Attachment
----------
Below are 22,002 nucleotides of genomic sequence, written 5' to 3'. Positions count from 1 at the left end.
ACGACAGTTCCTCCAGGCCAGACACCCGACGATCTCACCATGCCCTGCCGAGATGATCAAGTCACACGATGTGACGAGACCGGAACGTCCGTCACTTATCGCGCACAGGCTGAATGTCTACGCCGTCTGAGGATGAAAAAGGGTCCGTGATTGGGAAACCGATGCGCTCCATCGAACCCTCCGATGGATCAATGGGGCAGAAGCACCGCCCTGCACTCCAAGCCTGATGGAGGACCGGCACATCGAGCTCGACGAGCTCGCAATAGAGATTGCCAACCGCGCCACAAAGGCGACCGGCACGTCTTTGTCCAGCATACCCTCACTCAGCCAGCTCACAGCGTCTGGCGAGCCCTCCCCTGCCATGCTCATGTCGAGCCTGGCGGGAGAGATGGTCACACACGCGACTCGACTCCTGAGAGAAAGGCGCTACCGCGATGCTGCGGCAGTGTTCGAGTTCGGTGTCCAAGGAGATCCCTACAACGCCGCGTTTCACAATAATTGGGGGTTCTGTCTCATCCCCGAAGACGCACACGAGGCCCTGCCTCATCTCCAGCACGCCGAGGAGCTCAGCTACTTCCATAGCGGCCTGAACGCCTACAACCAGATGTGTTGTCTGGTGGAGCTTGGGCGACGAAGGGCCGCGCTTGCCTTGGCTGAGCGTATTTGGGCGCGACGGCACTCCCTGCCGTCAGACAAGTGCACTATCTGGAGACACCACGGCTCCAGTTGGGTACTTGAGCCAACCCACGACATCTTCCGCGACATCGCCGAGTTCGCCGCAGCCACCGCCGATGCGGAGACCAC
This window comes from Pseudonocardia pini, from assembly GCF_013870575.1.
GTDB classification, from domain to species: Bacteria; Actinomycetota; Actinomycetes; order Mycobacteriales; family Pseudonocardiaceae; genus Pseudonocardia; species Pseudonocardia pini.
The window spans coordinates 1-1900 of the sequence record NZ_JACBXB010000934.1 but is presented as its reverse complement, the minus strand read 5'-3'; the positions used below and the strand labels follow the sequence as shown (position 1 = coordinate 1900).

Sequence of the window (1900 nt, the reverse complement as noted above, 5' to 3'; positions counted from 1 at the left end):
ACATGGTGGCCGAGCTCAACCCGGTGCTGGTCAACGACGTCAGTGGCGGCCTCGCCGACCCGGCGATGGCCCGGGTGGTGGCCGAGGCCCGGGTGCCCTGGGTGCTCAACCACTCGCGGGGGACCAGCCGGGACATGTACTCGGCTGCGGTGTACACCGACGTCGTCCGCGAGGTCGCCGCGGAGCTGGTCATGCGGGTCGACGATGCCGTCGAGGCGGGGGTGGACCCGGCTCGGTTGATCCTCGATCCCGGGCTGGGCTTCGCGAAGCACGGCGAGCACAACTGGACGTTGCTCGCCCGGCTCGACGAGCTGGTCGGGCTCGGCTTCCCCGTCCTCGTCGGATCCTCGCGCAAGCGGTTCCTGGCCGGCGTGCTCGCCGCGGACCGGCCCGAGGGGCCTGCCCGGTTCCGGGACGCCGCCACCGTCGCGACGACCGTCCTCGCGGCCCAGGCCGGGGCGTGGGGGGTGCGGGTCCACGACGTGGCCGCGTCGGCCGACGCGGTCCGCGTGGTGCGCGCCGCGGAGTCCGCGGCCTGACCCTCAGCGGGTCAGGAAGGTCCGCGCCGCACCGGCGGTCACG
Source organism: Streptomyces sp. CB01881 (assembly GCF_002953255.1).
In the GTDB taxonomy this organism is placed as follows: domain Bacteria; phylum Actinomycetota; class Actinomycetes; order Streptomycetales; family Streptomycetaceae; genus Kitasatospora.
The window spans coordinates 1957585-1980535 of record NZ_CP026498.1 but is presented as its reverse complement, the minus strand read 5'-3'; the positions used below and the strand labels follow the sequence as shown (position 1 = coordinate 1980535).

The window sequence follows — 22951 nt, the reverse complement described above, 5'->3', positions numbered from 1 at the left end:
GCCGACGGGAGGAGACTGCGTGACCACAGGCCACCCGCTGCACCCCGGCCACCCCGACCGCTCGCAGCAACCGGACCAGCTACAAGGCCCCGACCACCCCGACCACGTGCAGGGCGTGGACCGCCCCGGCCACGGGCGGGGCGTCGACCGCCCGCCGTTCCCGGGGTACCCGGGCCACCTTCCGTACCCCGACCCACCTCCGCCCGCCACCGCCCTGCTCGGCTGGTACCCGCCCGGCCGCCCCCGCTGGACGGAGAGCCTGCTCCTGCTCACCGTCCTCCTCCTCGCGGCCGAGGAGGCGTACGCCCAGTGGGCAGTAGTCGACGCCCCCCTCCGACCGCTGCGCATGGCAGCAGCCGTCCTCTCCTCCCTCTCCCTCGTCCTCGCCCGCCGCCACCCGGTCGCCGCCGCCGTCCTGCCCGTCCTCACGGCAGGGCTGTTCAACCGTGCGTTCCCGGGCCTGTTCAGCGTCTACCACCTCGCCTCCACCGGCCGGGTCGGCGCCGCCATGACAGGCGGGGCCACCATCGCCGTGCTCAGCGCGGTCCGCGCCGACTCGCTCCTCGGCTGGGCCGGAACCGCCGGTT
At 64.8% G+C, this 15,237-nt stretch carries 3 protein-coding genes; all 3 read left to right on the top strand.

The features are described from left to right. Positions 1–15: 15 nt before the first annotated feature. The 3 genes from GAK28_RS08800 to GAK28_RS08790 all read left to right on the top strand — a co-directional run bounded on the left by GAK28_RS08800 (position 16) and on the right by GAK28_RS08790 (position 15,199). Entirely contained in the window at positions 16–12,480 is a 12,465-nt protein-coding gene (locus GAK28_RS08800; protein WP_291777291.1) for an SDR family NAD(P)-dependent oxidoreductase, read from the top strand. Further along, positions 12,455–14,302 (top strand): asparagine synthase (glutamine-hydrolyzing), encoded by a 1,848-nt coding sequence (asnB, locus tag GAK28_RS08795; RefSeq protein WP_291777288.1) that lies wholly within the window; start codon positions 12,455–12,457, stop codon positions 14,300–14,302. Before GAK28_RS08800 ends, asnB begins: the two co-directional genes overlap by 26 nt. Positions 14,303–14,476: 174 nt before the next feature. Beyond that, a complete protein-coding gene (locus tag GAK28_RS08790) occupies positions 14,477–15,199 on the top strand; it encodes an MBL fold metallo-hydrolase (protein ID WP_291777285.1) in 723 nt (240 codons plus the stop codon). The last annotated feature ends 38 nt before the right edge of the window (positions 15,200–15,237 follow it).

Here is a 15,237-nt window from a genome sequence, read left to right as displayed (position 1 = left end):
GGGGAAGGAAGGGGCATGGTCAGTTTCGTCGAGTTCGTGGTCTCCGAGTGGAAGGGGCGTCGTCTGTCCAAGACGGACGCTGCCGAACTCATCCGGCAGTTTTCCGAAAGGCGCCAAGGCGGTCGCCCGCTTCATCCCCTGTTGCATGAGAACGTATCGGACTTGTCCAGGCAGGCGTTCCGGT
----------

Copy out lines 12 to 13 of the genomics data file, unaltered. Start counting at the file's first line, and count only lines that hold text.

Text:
GCCGACGGGAGGAGACTGCGTGACCACAGGCCACCCGCTGCACCCCGGCCACCCCGACCGCTCGCAGCAACCGGACCAGCTACAAGGCCCCGACCACCCCGACCACGTGCAGGGCGTGGACCGCCCCGGCCACGGGCGGGGCGTCGACCGCCCGCCGTTCCCGGGGTACCCGGGCCACCTTCCGTACCCCGACCCACCTCCGCCCGCCACCGCCCTGCTCGGCTGGTACCCGCCCGGCCGCCCCCGCTGGACGGAGAGCCTGCTCCTGCTCACCGTCCTCCTCCTCGCGGCCGAGGAGGCGTACGCCCAGTGGGCAGTAGTCGACGCCCCCCTCCGACCGCTGCGCATGGCAGCAGCCGTCCTCTCCTCCCTCTCCCTCGTCCTCGCCCGCCGCCACCCGGTCGCCGCCGCCGTCCTGCCCGTCCTCACGGCAGGGCTGTTCAACCGTGCGTTCCCGGGCCTGTTCAGCGTCTACCACCTCGCCTCCACCGGCCGGGTCGGCGCCGCCATGACAGGCGGGGCCACCATCGCCGTGCTCAGCGCGGTCCGCGCCGACTCGCTCCTCGGCTGGGCCGGAACCGCCGGTT
At 64.8% G+C, this 15,237-nt stretch carries 3 protein-coding genes; all 3 read left to right on the top strand.